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Manufacturing Processes - LTAVD Coatings - Surface Finishing

 

Manufacturing: Surface Finishing


Finish Machining

Surface Finishing Coatings

Low Temperature Arc Vapor Deposition (LTAVD)

 

Recent developments in PVD, (Physical Vapor Deposition), now let vapor-deposited coatings go on at low temperatures. The technique, known as low-temperature arc-vapor deposition (LTAVD), can now apply both refractory metals and conventional metal coatings at near ambient temperatures. Parts to be coated go in a chamber and revolve around a cathode that is the metallic source of the coating (often zirconium). A vacuum is drawn on the chamber and a low-voltage arc is established on the metallic source. The arc evaporates the metal from the source temperatures rarely above 100°C.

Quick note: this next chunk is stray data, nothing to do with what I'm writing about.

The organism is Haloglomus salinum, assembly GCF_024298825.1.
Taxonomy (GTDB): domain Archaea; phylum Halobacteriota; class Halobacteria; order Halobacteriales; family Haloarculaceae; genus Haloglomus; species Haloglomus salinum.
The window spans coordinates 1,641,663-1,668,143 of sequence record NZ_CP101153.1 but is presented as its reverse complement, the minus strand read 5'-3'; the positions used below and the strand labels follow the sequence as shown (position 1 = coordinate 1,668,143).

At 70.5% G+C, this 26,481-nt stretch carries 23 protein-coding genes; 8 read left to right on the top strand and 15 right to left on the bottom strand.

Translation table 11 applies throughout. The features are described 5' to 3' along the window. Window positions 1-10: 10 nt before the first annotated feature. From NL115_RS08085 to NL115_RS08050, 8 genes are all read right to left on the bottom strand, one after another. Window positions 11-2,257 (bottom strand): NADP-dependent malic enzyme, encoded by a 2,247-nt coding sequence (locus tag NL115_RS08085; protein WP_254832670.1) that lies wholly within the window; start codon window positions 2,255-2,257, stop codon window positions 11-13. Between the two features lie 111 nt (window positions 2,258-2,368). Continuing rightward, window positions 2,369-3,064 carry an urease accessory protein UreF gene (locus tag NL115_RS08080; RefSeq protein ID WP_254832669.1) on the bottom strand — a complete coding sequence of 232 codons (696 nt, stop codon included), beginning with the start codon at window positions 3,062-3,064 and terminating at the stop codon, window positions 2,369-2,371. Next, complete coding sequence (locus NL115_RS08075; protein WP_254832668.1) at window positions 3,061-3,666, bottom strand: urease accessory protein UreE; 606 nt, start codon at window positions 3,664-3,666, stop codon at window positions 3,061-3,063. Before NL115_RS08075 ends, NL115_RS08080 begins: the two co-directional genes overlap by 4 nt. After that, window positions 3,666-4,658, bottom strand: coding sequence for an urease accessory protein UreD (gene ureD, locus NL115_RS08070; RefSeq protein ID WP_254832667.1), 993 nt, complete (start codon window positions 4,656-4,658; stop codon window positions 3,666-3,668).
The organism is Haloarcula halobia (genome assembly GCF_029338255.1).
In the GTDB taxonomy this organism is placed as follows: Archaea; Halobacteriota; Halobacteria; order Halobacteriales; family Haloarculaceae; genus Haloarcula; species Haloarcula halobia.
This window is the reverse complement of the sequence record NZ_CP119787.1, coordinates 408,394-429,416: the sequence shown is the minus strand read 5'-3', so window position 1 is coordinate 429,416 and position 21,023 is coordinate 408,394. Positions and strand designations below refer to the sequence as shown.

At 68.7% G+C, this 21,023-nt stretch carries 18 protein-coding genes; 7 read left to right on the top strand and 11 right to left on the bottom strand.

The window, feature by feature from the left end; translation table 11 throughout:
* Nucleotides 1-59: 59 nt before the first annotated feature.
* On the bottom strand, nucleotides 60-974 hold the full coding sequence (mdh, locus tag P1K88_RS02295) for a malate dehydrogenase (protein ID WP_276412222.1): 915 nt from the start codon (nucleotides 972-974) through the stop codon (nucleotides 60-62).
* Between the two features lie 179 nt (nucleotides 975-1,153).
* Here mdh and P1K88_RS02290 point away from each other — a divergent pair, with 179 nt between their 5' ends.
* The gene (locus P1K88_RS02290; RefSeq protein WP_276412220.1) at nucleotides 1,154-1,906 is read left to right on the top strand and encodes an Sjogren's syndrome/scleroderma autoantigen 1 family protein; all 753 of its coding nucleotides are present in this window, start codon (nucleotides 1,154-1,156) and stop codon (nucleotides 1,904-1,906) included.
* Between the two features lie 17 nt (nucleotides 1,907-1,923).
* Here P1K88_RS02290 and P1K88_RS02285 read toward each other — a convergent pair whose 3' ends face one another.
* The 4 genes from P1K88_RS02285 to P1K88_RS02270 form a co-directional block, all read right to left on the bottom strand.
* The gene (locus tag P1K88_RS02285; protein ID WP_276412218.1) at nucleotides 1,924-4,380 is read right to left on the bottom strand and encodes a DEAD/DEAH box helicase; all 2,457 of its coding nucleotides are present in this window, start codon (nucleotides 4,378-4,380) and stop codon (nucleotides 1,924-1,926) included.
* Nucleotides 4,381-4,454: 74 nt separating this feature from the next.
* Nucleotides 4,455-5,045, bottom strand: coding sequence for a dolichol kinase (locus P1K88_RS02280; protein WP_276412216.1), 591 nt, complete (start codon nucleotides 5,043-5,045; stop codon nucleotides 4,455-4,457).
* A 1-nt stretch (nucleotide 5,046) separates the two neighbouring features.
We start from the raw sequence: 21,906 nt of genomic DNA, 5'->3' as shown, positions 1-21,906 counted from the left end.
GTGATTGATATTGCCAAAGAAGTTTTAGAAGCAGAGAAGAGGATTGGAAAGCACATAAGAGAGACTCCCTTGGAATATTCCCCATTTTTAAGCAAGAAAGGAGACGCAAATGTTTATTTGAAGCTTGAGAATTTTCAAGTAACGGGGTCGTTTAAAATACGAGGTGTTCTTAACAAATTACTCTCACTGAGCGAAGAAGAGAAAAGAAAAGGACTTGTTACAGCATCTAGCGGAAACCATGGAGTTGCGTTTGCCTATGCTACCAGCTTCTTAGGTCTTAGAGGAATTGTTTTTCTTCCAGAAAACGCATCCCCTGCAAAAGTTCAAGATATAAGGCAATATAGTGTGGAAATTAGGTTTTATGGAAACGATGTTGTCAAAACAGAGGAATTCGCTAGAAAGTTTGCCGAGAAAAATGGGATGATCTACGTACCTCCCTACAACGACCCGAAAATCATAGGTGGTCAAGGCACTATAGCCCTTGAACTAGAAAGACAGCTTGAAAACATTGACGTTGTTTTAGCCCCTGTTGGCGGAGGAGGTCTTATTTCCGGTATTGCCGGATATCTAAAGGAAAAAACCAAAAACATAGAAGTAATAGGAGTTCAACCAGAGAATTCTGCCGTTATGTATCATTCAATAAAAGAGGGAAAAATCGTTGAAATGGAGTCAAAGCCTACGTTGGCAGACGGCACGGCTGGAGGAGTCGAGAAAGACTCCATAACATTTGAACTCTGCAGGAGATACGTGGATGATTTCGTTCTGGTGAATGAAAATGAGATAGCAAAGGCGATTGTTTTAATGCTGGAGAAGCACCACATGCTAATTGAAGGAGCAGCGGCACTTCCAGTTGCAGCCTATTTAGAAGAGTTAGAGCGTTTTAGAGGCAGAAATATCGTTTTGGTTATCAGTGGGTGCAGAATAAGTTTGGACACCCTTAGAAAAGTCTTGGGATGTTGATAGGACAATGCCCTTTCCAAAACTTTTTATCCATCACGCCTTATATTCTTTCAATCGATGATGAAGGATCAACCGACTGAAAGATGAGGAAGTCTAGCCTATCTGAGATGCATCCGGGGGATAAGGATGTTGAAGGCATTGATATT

The chamber gets charged with a mixture of common inert and reactive gasses, such as argon and nitrogen, and an arc-generated plasma surrounds the source. Arc-evaporated metal atoms and reactive-gas molecules ionize in the plasma and accelerate away from the source. Arc-generated plasmas are unique in that they generate a flux of atoms and molecules that have high energies and are mostly (>95%) ionized. The high energy causes hard and adherent coatings to form on parts mounted to fixtures that rotate around the source. A bias power supply can be used to apply a negative charge to the parts which further boosts the energy of the condensing atoms.

 

 

 

 




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